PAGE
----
A year has now gone by. Instead of Father going to a ball game on Saturday and Mother going shopping, they have found new hobbies/dates that they both enjoy, like visiting museums. When Father does go to a game, Mother goes too... and when Mother goes shopping, Father goes with her. Father likes it when his wife shares his interests, and Mother has discovered that Father really knows how to find a bargain. The kids like it when Mom and Dad get along, and they love being a part of all the fun!
And what is this? An extra $1224 of wiggle room in the transportation budget! And not only that, but there seemed to be even more extra money. Selling the car had caused a trickle-down effect in many other areas. With Father working to bring in money and mother working at home more to save money, the Smiths found that they had more cash than they needed.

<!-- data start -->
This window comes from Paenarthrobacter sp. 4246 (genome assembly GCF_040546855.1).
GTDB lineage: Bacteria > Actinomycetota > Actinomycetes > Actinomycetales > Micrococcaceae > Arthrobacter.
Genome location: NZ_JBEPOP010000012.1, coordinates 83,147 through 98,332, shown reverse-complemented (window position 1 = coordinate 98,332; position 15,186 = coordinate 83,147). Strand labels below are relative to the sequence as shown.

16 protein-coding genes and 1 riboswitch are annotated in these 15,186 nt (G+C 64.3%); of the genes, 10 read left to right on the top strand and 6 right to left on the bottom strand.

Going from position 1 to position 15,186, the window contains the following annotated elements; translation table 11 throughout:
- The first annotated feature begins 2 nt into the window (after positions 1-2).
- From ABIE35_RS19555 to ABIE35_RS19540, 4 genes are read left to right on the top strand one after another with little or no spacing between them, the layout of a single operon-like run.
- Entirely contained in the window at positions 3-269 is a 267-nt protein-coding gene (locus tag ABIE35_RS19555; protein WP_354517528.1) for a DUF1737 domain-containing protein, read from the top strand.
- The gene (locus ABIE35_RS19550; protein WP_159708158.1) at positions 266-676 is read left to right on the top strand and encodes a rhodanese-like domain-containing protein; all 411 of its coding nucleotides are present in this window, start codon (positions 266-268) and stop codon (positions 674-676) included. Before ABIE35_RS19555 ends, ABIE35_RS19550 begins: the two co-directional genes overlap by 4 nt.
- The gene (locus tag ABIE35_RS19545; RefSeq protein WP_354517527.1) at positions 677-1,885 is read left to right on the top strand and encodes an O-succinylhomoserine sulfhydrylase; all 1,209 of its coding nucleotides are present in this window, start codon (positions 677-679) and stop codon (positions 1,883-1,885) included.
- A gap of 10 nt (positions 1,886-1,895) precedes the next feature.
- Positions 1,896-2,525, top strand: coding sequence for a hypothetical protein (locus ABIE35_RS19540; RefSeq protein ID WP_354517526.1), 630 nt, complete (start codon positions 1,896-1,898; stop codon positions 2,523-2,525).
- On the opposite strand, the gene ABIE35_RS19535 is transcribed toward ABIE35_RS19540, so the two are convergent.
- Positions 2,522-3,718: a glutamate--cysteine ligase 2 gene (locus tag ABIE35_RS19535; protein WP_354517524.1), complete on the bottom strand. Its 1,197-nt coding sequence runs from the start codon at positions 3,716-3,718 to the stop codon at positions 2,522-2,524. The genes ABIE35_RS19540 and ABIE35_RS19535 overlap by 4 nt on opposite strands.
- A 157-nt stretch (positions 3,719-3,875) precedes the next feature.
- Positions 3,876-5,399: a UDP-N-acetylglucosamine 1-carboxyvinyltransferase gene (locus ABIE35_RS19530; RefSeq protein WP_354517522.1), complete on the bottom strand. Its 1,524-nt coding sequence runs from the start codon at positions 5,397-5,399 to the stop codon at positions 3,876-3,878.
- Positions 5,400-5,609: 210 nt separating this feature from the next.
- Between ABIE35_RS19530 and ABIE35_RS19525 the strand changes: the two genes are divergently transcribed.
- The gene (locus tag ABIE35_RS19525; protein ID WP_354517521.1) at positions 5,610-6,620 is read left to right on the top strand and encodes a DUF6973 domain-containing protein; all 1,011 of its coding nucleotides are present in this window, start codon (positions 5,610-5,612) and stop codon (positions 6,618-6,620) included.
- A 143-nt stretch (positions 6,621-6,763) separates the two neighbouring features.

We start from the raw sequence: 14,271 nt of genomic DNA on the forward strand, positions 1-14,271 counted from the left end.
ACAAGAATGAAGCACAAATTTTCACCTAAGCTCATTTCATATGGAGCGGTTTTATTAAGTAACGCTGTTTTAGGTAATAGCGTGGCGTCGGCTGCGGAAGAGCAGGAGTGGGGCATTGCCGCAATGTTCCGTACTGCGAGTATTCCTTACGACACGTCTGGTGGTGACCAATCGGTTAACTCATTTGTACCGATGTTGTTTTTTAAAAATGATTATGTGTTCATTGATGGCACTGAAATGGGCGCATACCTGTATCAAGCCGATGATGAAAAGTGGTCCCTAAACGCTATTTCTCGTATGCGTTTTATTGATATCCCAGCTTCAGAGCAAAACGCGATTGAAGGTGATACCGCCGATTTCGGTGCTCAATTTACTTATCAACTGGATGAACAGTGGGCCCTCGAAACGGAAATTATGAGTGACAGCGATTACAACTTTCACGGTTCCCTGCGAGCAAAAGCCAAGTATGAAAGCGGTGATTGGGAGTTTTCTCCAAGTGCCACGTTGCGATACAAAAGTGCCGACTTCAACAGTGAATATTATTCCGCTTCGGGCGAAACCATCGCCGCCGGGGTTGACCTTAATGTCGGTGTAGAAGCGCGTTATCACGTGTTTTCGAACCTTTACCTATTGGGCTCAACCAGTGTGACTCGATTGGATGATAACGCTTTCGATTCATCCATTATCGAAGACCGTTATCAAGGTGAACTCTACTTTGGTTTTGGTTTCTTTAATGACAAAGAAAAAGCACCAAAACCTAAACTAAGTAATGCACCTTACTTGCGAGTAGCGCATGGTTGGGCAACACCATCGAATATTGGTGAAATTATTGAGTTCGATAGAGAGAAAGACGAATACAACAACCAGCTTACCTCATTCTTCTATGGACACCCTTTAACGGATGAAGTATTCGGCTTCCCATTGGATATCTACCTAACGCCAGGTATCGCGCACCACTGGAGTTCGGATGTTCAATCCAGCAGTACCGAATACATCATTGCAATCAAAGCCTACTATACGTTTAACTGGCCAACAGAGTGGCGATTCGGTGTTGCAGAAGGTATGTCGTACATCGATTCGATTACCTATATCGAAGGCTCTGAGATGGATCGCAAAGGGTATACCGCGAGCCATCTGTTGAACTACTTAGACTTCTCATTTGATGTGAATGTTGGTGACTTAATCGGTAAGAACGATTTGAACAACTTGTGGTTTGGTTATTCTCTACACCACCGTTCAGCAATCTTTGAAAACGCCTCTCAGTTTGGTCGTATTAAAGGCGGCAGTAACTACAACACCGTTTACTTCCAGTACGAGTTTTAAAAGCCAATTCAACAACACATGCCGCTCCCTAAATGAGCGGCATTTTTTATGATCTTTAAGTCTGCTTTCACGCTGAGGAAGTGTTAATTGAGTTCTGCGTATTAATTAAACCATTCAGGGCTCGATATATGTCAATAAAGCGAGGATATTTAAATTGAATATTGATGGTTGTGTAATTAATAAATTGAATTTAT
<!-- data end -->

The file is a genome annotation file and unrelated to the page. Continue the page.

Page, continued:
Though fictional, this story illustrates some of the challenges and rewards of being a one-car family. It's not for everyone, but downsizing your vehicle fleet can be a great idea in many cases.
Saving With Fuel Efficiency?
A common misconception is that you can save money on gasoline if your second car is super fuel efficient. Our primary vehicle is a big gas-guzzling diesel truck. At 16 miles per gallon it costs $5 in gas for a 25-mile round trip to town. If I keep my personal trips to a minimum, we can get by with $20-$30 worth of personal (non-business) miles per month. This is still cheaper than using another car for $145 per month. If Hubs were not hauling big loads for work, we would drive a much smaller, fuel-efficient car.
During the summer, we do use a motorcycle for personal use and "pleasure riding". This is a better deal than a car not because of fuel efficiency (it gets around 35 mpg with both of us on it) but because of insurance, which costs $22 per month as opposed to $110 per month.
How to Get By With One Car
Here is how Hubs and I get by with one main vehicle.